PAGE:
RIP Chris Cornell. Sorry I said such mean things about you when I was a teenager. I didn’t mean it. I didn’t “get it” at the time.

By Andrew J. Pridgen

I am one of the fortunate few who doesn’t subscribe to the notion that the music of my generation is the end-all. In fact, if we’re being honest here, most of my mothballed CD collection hasn’t aged so hot. Case in point: The Cranberries, The Proclaimers, Goo Goo Dolls, Matchbox Twenty, Soul Asylum, Bush, Blind Melon, Gin Blossoms, Counting Crows, Korn, Collective Soul and Veruca Salt have all managed to swim to the top of the cracked stacks in the box in the garage among notables like Nirvana, The Smashing Pumpkins, Pearl Jam, Bikini Kill, Beck, Sleater-Kinney, My Bloody Valentine, Lush, Pixies, Blur, Stone Temple Pilots, Cocteau Twins, Alice in Chains and Radiohead.

Of all those only one band, Radiohead, is still making relevant music today.

Who’s to say whether Beach House, Sleigh Bells, Kendrick, Mac DeMarco, Wild Nothing, Chicano Batman, Warpaint, Levitation Room, Mild High Club, Bonobo, Thundercat and Parquet Courts will be remembered or even recalled in twenty years? The answer is likely, no. There’s too much to choose from and we’re moving too fast for bands not be disposable like everything else. Or, in the prescient words of Cliff Poncier: “Look at this, most of these bands are like well designed bottles of bleach. It’s beer and lifestyle music! I mean it’s like the next world war will be sponsored by i don’t know, what!”

While some of us have ancient memories of Lollapaloozas of days gone by — that is where I saw Soundgarden in 1996 — the past is where those should stay: I hated them at the time and tried not to get annoyed as I focused on finding my footing on the miserable, slippery knoll of the Shoreline lawn as they ripped through a 38-minute set. That was me pushing and bitching and moaning that even that hot moment was taking time away from Metallica.

I also recall a couple years earlier seeing Green Day roll through their entire catalog (at the time it was limited to their 1992 EP Kerplunk and my agitated 19-year-old self stand-by Dookie) at the same venue. Billie Joe stopped for a sip of beer and played the first three verses of “Black Hole Sun”, mocking Chris Cornell’s whiny falsetto.

I cheered and laughed the loudest because fuck Chris Cornell.

I was one of those guys who thought Soundgarden had either “sold out” or were never that good in the first place. These thoughts made even more clear from the fact that fucking EVERYONE was annoyingly issued a copy of Superunknown along with their Gap flannel and mom jeans. You couldn’t walk down a Pacific Northwest dorm hallway in 1994 without being involuntary treated to the droning “Fell on Black Days” or the ultra-annoying “Spoonman”. Blech.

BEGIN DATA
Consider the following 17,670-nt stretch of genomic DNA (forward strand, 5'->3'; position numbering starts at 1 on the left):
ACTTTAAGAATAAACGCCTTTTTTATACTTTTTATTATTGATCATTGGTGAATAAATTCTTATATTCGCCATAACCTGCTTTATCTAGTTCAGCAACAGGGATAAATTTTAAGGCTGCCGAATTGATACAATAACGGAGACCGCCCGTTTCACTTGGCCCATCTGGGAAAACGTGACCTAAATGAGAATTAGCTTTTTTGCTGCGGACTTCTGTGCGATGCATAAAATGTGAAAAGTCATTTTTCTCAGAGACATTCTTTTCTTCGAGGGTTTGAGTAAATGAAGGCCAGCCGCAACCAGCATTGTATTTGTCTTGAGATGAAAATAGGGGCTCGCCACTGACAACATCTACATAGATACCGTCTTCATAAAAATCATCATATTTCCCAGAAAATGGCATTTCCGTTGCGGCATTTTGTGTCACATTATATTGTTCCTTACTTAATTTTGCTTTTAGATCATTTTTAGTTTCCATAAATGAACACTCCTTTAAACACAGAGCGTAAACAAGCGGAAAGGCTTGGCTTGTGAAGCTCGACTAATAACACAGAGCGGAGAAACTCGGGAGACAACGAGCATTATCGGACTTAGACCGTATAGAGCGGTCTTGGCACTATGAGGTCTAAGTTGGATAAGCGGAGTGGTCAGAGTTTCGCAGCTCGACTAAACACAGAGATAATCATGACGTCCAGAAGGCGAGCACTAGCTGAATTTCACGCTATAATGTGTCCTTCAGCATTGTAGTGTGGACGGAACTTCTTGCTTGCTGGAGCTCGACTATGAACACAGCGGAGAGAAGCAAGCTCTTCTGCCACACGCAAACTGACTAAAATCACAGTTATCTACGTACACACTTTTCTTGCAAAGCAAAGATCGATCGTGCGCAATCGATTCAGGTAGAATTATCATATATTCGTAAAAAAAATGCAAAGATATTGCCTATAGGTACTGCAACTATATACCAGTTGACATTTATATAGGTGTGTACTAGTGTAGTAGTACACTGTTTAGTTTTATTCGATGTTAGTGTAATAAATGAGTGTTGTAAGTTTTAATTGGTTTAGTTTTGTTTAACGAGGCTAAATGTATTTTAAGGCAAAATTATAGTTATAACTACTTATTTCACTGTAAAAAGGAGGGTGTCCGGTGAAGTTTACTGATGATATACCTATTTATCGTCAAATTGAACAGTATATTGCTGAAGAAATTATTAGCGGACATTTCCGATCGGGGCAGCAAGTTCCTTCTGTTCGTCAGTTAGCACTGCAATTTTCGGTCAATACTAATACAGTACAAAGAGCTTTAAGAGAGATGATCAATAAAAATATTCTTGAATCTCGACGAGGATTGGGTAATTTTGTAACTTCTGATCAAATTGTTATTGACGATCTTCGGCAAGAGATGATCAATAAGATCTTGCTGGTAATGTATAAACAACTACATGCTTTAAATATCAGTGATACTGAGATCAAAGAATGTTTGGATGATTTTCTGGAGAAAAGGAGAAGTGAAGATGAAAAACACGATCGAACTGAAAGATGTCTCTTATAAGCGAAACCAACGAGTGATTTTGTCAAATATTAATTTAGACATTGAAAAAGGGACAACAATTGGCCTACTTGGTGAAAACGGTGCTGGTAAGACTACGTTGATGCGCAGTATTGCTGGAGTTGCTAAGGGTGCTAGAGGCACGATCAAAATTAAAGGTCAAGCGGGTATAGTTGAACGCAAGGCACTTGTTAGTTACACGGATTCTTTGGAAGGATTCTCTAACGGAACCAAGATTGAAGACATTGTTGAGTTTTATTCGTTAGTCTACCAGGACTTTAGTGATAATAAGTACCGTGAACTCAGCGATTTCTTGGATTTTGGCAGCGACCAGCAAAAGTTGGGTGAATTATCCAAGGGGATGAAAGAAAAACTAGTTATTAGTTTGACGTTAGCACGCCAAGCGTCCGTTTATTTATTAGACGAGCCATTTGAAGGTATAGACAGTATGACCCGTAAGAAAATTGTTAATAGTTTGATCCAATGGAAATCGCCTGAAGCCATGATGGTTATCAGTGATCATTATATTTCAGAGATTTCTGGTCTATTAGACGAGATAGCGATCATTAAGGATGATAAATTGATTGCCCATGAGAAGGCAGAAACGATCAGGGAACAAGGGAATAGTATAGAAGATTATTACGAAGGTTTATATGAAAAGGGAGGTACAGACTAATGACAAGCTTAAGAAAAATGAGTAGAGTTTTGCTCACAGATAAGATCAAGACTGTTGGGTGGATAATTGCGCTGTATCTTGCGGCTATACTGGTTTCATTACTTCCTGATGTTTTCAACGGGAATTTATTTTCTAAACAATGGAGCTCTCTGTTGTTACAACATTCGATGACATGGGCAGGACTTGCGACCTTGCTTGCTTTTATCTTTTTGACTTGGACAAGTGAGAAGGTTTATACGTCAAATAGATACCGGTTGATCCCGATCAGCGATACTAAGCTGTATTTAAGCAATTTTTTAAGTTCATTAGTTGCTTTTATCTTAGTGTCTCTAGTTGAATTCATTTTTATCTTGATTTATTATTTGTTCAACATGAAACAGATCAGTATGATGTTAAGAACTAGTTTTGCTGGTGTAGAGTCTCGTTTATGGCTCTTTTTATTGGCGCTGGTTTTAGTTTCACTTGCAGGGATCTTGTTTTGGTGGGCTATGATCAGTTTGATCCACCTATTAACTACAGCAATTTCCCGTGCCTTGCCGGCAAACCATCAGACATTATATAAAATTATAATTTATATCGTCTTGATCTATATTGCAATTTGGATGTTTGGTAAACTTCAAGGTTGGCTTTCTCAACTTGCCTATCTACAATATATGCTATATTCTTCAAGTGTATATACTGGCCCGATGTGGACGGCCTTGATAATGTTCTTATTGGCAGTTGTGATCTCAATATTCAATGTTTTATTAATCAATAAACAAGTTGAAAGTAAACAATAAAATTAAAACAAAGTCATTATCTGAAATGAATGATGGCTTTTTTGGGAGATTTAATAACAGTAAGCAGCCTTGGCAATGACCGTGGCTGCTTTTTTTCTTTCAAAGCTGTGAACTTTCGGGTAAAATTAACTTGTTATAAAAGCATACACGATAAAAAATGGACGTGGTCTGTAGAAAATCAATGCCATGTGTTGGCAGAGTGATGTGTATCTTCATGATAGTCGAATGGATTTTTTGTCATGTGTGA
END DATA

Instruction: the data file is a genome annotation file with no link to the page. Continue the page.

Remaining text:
Soundgarden was one of those bands I got more than enough of through osmosis.

Though there was one track on that album, “The Day I Tried to Live”, that I re-discovered a little later. It captured Cornell’s soaring razorblade vocals, his eyes somehow locking on you from beneath his perfect rocker curls and coming through the speaker. I came to that song along with “Blow Up the Outside World” — both welcome on any playlist and not for nostalgia sake — after I’d been working for a few years and realized that everything about being an adult kind of sucked. Jobs weren’t important. Relationships blew. Even friends started to seem a little strange. More importantly, it was the time I first discovered that I sucked too. That everything I was seeing in the world around me could be projected right back at me.

To me, waking up to that sums up the whole of Soundgarden’s catalog.

We live the majority of our lives in the in-between times and Soundgarden just “got that”…to a point that when they come on I basically have to stop what I’m doing and melt into a moment of involuntary introspection. You can take away my rock stars but you can’t take away my ’90s super powers.

So that’s where I’m at. Another guy gone. Another band of my generation silenced. No more shitty reunions. Today, the feed is filled with images of Cornell’s squint and well-trimmed goatee. Everyone is shoving I-was-there memories in the mosh pit of the social medias for whoever will pay attention waiting for the next act to come on.

Tomorrow Chris Cornell will be gone too and the next day and the day after that.

But oh to have your voice captured for all time and someday, with any luck, be rediscovered again in the cardboard box underneath the pile of outgrown kid clothes and rusty garden shears.

Andrew J. Pridgen helps run sister site Goner Party and is the author of the novella “Burgundy Upholstery Sky”. His first full-length novel will be released in late-2017.

 

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